Neonatal estrogenic exposure increases spermatocyte abnormalities

The negative effects of estrogenic chemicals on the developing male include an expanding list of subtle changes to the developing brain, reproductive tract, and testis. Changes in all three have the potential to induce major reproductive repercussions and, although it is widely accepted that developmental exposure adversely impacts spermatogenesis in adulthood, the biological underpinnings remain unclear. Our findings provide a direct mechanistic link between exposure and negative impacts on the germ cell. We observed a reduction in MLH1 levels with estrogenic exposure and a corresponding increase in apparent recombination failure. Consistent with the expectation that recombination failure would lead to an increased incidence of univalents at metaphase I, the incidence of both autosomal and sex chromosome univalents at metaphase I was increased in EE-exposed males (Table 2). Because the action of the spindle assembly checkpoint (SAC) is robust in the male [39, 49], we did not expect that such cells would complete the first meiotic division. Although our data suggest that, indeed, the vast majority of cells with errors were eliminated at MI, we did observe a few abnormal cells at MII in EE-exposed males, including three cells with separated chromatids, two cells with a single extra chromatid, and one cell missing a chromatid (Table 3). These were likely the product of univalents that were able to biorient, as in mitotic cells, and escape detection by the checkpoint at MI [50]. Although we did not test for it, the prediction is that the vast majority of such cells should be eliminated by the actions of the SAC at MII, and the incidence of aneuploid sperm should not be elevated or only slightly elevated in EE-exposed males.

Evidence that the spermatogonial stem cell is altered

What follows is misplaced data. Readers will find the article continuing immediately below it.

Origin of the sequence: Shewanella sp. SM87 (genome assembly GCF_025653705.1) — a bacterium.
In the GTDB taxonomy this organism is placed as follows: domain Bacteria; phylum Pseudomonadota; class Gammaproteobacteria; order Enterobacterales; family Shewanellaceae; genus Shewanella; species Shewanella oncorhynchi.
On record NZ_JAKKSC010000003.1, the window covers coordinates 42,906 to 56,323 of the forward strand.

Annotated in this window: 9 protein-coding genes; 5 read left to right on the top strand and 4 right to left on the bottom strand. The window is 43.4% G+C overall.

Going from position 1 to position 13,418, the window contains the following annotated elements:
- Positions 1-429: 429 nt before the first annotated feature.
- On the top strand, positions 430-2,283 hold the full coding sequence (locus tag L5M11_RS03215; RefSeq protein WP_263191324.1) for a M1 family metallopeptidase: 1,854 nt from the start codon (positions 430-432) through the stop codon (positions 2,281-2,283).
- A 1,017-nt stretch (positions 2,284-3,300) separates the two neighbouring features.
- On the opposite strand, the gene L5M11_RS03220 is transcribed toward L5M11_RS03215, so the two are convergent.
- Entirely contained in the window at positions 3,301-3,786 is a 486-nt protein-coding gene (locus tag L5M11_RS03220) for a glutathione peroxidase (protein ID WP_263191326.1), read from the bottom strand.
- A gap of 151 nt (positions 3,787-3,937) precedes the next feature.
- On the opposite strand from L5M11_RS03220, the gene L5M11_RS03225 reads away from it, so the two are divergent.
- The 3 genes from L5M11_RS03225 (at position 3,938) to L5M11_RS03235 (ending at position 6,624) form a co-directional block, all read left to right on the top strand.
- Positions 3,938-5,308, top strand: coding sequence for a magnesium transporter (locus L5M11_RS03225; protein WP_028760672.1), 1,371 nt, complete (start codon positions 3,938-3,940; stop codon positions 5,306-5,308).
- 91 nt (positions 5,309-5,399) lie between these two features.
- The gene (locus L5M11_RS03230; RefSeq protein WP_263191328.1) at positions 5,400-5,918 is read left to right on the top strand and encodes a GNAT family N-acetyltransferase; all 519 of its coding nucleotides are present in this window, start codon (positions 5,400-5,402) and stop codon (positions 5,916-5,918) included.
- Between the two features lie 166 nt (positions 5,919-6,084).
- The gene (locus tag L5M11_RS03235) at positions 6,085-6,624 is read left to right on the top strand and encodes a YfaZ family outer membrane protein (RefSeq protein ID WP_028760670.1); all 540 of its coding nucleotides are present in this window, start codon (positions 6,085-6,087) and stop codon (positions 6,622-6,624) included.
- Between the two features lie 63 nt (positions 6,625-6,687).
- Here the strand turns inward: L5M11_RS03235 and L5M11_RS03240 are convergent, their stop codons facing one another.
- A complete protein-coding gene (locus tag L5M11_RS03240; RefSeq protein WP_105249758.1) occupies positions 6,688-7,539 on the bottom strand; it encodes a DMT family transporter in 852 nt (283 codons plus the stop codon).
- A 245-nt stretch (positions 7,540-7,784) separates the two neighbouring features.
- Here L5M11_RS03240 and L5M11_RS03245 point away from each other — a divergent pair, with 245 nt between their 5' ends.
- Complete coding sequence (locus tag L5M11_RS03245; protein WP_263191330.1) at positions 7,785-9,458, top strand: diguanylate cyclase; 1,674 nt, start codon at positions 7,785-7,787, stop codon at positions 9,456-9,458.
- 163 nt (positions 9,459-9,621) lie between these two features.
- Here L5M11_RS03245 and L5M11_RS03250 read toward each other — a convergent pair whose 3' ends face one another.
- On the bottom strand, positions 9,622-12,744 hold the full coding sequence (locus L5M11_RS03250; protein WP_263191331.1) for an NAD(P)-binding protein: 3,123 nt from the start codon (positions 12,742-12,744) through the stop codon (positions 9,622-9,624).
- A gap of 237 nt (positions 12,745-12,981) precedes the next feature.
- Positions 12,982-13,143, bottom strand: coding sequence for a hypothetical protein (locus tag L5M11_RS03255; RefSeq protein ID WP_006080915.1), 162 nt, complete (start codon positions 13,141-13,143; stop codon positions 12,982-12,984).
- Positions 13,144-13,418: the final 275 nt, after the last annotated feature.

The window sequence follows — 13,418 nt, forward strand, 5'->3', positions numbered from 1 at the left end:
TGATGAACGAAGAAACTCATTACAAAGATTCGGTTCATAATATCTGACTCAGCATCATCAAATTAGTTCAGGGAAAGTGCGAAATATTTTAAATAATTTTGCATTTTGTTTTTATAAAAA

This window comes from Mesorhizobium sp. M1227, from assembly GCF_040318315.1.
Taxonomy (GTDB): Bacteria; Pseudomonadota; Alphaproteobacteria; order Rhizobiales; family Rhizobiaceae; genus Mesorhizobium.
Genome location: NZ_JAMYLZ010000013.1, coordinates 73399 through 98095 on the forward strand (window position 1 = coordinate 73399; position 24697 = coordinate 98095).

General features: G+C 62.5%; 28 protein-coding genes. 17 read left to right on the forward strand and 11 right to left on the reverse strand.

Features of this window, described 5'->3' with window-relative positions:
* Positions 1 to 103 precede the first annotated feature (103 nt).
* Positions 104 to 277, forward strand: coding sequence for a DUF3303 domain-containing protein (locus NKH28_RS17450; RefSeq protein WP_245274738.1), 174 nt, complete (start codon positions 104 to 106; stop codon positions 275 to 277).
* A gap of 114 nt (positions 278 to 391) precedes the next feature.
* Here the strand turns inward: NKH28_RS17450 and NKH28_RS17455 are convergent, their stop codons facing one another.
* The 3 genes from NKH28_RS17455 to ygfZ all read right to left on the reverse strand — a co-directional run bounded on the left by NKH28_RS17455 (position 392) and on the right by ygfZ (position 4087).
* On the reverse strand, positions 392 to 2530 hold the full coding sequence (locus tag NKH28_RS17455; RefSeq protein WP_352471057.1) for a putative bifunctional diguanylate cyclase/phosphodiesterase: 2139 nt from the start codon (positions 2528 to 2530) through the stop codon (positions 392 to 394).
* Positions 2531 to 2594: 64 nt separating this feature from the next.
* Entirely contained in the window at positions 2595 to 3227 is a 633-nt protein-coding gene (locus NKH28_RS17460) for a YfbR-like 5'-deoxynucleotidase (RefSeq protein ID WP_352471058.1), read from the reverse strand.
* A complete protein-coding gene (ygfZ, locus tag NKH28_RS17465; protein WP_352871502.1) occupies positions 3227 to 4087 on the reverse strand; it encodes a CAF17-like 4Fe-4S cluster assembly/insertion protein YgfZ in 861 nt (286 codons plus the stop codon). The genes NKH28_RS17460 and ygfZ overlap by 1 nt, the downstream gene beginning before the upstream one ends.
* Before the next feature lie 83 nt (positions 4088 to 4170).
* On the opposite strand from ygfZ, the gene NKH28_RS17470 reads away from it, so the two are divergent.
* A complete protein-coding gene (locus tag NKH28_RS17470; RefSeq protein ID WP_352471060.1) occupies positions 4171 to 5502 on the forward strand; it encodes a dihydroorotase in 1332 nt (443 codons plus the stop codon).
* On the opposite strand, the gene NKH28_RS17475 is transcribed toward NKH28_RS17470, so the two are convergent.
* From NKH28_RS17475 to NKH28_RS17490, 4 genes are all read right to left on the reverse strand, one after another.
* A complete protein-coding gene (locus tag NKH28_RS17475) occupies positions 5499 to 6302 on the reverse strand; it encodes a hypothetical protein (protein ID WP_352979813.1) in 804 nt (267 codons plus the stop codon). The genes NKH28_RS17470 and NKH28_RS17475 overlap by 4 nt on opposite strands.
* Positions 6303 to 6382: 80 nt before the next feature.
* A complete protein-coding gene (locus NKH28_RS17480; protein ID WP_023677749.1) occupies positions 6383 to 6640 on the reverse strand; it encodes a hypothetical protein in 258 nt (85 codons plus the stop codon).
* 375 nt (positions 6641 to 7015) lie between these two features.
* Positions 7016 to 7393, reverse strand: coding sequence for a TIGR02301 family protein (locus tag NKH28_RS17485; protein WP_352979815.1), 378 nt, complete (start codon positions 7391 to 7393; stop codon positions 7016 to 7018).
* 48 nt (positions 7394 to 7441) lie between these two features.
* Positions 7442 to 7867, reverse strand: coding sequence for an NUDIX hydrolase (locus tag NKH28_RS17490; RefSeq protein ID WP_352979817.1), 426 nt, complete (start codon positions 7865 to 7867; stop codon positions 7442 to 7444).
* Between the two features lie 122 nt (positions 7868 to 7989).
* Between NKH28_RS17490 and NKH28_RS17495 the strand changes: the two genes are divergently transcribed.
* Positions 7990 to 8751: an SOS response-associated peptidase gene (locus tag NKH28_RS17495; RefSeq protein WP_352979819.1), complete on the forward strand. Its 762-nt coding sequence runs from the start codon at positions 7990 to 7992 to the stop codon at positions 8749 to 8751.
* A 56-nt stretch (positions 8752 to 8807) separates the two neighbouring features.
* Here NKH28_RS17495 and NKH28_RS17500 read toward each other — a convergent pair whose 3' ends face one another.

To determine if the recombination effects induced by exogenous estrogens are due to changes in the germline, we transplanted germ cells purified from 13 dpp placebo and EE-exposed males into the testes of W/Wv males (Fig. 3). We reasoned that an effect mediated by changes to the somatic cell compartment would be ameliorated by transplantation of germ cells to an unexposed somatic environment. Our meiotic analyses of cells within spermatogenic colonies regenerated by transplanted SSCs, however, demonstrated consistently lower MLH1 levels in the testis transplanted with exposed cells by comparison with the contralateral placebo transplanted testis (Table 4). The persistence of the recombination phenotype in transplanted germ cells provides evidence that estrogenic exposure alters the SSCs. Interestingly, MLH1 levels in meiocytes from both placebo- and EE-exposed males were slightly higher in transplanted testes than in intact C3H males (e.g., 22.98 ± 0.13 placebo vs. 24.11 ± 0.21 transplant placebo, p<0.0001, Table 1 and Table 4), suggesting that the transplantation procedure itself, (e.g., cell isolation, colonization, or genetic differences between donor and recipient) may affect the epigenome of the SSC. Epigenetic changes induced by transplantation may also provide an explanation for the single transplanted male that did not exhibit a recombination difference between the testes transplanted with placebo and exposed cells (Table 4). Nevertheless, the finding of a slight transplantation effect supports the hypothesis that subtle epigenetic changes to the SSC can induce significant changes in recombination.